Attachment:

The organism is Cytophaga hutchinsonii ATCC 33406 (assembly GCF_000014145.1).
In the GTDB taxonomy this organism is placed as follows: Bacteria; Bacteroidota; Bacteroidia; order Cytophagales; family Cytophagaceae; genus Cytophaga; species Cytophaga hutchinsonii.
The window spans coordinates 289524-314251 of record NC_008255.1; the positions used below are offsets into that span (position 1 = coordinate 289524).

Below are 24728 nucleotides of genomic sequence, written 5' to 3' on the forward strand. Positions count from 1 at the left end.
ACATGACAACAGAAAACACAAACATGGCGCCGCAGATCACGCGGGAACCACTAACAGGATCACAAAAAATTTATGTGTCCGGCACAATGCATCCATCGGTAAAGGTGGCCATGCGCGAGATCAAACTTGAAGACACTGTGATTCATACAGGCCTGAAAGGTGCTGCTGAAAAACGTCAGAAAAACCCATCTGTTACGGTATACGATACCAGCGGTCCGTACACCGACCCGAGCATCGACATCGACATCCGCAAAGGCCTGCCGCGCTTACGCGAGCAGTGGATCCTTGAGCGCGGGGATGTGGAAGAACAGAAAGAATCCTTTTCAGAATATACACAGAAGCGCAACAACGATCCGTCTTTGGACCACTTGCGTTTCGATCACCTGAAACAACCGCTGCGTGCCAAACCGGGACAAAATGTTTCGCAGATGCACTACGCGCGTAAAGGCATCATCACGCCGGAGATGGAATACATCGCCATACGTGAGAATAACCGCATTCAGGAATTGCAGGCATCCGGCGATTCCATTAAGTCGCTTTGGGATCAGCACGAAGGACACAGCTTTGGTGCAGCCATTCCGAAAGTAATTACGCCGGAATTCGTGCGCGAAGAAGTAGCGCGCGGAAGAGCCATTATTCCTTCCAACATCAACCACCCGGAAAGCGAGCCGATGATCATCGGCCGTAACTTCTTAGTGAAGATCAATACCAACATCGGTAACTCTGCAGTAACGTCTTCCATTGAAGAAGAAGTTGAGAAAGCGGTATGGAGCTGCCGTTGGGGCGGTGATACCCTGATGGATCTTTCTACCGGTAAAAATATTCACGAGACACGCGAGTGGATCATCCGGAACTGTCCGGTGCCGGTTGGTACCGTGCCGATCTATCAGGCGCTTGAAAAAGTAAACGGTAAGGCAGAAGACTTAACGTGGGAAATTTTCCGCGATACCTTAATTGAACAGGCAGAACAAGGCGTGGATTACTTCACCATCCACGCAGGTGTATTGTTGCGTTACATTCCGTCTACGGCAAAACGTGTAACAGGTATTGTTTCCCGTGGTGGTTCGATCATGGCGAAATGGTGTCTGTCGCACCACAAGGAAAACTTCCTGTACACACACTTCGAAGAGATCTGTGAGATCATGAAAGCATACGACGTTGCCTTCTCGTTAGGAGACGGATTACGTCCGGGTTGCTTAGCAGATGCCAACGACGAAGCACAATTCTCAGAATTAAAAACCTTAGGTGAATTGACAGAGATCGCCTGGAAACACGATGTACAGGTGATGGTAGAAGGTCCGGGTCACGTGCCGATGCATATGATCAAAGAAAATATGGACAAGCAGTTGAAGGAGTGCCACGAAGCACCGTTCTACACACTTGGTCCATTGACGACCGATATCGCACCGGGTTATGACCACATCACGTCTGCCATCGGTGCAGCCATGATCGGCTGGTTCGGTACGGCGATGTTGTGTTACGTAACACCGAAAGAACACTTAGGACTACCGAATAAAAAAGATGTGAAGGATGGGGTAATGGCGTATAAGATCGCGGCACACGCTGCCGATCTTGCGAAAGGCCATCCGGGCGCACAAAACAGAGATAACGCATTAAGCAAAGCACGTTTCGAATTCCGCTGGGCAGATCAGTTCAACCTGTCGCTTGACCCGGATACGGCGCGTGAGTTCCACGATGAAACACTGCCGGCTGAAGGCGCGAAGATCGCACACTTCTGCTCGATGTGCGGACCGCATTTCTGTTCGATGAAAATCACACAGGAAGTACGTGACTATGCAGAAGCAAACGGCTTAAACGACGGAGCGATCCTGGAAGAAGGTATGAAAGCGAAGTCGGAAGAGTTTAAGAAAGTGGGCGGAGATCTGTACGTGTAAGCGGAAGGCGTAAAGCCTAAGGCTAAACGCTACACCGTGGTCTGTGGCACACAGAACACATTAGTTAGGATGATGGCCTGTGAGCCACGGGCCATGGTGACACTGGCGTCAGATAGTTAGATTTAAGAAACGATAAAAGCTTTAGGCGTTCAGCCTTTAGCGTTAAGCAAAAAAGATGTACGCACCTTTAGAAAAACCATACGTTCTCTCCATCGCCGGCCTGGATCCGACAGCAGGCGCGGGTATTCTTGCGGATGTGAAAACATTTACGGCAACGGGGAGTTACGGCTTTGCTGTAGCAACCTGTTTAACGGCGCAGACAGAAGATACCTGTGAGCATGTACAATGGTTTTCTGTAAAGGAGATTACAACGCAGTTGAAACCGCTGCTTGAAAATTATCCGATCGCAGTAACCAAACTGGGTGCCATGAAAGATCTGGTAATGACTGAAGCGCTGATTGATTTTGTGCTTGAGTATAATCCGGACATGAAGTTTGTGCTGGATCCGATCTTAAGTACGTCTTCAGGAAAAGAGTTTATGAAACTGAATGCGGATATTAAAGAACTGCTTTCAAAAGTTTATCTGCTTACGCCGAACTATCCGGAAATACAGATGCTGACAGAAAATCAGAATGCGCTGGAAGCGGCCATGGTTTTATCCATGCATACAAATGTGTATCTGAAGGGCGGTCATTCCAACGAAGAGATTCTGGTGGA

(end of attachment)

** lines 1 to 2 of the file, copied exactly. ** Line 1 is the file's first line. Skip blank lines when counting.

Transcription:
The organism is Cytophaga hutchinsonii ATCC 33406 (assembly GCF_000014145.1).
In the GTDB taxonomy this organism is placed as follows: Bacteria; Bacteroidota; Bacteroidia; order Cytophagales; family Cytophagaceae; genus Cytophaga; species Cytophaga hutchinsonii.